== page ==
About Me: Tell us about yourself/or your love for classic movies
I am an author of books about Hollywood. My father was the actor Dennis Hoey who playedf Inspector Lestrade in the Universal Sherlock Holmes series. I have been a writer, director and producer of films and television series and had a lengthy career in both.
How is everything with you, I picked interest on you after going through your short profile and deemed it necessary to write you immediately. I have something very vital to disclose to you, but I found it difficult to express myself here, since it's a public site.Could you please get back to me on:( firstname.lastname@example.org ) for the full details. Have a nice day Thanks God bless.
Michael, it would be great if you could send me a link to your new book. My email is email@example.com. By the way....did you know that this Saturday night on Me TV, Svengoolie is showing "Frankenstein Meets the Wolf Man"?
Hello Michael and welcome to The Golden Age of Hollywood! What a privilege to have you join our humble little corner of the web. I always enjoyed your father's performances as Lestrade and his many other roles. He was a great character actor alongside many others, without whom the classic films could never been made. Thanks for joining and I hope you enjoy the site. It would be cool if you maybe you could post some blogs about your father and his many roles.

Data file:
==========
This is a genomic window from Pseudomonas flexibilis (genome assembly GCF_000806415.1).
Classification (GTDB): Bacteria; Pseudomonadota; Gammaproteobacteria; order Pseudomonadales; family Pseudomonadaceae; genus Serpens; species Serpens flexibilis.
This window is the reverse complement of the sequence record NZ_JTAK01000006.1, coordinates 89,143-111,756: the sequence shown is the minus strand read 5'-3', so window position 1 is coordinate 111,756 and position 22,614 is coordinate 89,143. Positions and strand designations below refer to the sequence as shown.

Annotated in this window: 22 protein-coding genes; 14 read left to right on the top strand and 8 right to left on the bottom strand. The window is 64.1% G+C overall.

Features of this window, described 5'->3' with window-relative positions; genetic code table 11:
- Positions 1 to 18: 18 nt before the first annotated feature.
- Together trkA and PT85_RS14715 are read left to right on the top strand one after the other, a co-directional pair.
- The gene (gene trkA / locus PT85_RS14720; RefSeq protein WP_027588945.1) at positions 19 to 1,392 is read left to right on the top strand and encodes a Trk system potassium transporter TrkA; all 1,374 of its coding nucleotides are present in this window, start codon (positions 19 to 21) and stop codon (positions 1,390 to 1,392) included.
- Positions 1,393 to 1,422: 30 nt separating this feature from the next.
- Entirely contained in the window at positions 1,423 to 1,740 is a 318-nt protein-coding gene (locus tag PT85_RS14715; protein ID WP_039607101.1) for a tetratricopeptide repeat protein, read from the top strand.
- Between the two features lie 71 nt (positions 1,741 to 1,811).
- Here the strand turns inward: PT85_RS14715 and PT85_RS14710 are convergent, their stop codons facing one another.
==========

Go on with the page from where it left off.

To view The Three Musketeers click here. To view The Four Musketeers click here. Director Richard Lester was born in Philadelphia, Pennsylvania but he made some of the best British films of the 1960s. Inspired by Buster Keaton and Jacques Tati, he developed an acute funny bone and an appreciation of the absurd that allowed […]
To view Black Jesus click here. I’d honestly be shocked if more than a handful of people around here have heard of Black Jesus (1968) before today. Barely released in American theaters by one-shot outfit Plaza Pictures and never given a legitimate home video release (ignore the bootleg DVDs), this is a rough, tough and […]
To view Monsieur Hulot’s Holiday click here. The first screen appearance of Jacques Tati’s Hulot character is inside of a car: a clattering, jittering wreck making its way to a seaside hotel in Monsieur Hulot’s Holiday (1953). Tati cuts from the sound of a train horn to the pitter-putter of Hulot’s gasping car engine as it turns the corner […]